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Grassley’s office clarifies remarks about joint session, election results
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Grassley’s office clarifies remarks about joint session, election results

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DES MOINES — U.S. Sen. Chuck Grassley, R-Iowa, was referring to a potential debate in the U.S. Senate — not the joint session during which Congress will decide whether to certify the results of the 2020 presidential election — when he said Tuesday he does not expect Vice President Mike Pence to preside over the Senate, Grassley’s office said Tuesday.

Grassley’s comments caught the attention of national reporters Tuesday morning when, asked about Wednesday’s proceedings, he said, “First of all, I will be — if the Vice President isn’t there, and we don’t expect him to be there — I will be presiding over the Senate.”

Republican President Donald Trump has, without any evidence of voter fraud or any other electoral malfeasance, pressured Pence to reject the results of the election that Trump lost to Democrat Joe Biden. That left some to wonder whether Pence would oversee the certification of the results in Congress, a procedure scheduled for Wednesday in a joint session, or if Pence might instead punt that responsibility to Grassley, who serves as President Pro Tempore of the Senate.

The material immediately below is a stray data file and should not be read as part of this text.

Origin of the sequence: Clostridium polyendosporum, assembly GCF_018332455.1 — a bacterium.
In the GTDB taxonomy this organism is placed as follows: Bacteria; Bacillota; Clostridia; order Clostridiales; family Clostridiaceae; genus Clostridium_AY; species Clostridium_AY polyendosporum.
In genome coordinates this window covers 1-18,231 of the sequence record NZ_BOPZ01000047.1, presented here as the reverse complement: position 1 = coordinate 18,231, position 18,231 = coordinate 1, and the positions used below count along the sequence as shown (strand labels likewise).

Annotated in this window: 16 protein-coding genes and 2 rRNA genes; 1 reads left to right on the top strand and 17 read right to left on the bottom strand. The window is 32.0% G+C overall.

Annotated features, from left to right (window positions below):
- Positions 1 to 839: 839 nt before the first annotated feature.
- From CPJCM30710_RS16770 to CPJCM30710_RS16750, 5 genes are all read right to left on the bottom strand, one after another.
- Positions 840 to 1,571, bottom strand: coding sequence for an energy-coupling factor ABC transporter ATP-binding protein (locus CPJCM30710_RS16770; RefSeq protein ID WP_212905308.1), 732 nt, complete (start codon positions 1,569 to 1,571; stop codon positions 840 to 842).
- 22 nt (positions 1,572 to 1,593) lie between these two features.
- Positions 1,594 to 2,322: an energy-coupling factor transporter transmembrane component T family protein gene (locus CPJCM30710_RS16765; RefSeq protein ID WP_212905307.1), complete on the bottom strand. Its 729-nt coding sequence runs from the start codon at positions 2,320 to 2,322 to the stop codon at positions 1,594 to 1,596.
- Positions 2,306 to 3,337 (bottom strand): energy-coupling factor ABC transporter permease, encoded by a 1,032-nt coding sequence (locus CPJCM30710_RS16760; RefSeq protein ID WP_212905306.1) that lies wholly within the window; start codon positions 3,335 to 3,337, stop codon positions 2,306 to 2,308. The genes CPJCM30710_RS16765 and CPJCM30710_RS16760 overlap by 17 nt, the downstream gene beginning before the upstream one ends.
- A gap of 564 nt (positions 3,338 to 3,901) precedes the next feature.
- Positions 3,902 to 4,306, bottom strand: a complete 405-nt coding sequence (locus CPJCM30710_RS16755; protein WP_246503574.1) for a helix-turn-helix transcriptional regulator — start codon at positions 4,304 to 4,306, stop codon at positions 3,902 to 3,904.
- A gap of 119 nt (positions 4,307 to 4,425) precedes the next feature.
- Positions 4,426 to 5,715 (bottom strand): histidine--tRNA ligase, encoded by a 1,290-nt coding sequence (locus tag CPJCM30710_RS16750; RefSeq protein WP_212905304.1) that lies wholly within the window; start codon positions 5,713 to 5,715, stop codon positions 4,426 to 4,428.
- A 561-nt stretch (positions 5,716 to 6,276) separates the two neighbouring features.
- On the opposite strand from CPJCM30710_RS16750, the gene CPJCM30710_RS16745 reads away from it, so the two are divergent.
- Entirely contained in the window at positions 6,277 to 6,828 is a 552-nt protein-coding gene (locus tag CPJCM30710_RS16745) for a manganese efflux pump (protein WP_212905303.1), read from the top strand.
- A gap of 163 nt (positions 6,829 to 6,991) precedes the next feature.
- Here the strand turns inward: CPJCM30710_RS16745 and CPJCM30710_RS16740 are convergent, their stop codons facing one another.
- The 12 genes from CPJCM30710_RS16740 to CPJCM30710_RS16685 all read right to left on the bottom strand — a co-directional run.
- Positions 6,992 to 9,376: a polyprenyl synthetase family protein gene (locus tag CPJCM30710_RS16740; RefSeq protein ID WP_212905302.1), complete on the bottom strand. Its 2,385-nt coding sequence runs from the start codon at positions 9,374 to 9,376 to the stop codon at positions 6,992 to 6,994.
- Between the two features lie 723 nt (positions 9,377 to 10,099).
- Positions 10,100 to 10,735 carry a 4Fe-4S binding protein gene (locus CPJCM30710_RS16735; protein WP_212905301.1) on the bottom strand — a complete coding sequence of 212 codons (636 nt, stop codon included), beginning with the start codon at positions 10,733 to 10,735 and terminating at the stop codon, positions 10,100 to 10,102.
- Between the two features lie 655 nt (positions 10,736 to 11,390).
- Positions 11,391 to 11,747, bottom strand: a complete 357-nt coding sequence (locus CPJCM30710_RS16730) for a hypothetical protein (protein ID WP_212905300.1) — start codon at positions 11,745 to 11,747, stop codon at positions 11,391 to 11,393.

Grassley’s office, however, said Grassley was not saying he did not expect Pence to preside over the joint session. Rather, Grassley’s office said, the senator was referring to a potential debate over the election results in the U.S. Senate.

If the election results are challenged in the joint session, the House and Senate will convene in their respective chambers and debate the matter. That, Grassley’s office said, is what the senator was referring to when he said he did not expect Pence to be in the Senate.

Grassley fully expects Pence to preside over the joint session, his office said.

Grassley does not plan to join U.S. Sen. Josh Hawley, R-Missouri, in objecting to the election results, Grassley’s office said. However, Grassley’s office said he will listen to any debate that stems from any objections, and will “decide how to cast his vote after he considers all the information before him.”

No evidence of significant voter fraud or misconduct has been produced by anyone who has questioned the election results, including in federal courts, which have rejected or declined to hear dozens of lawsuits brought by Trump and his allies.

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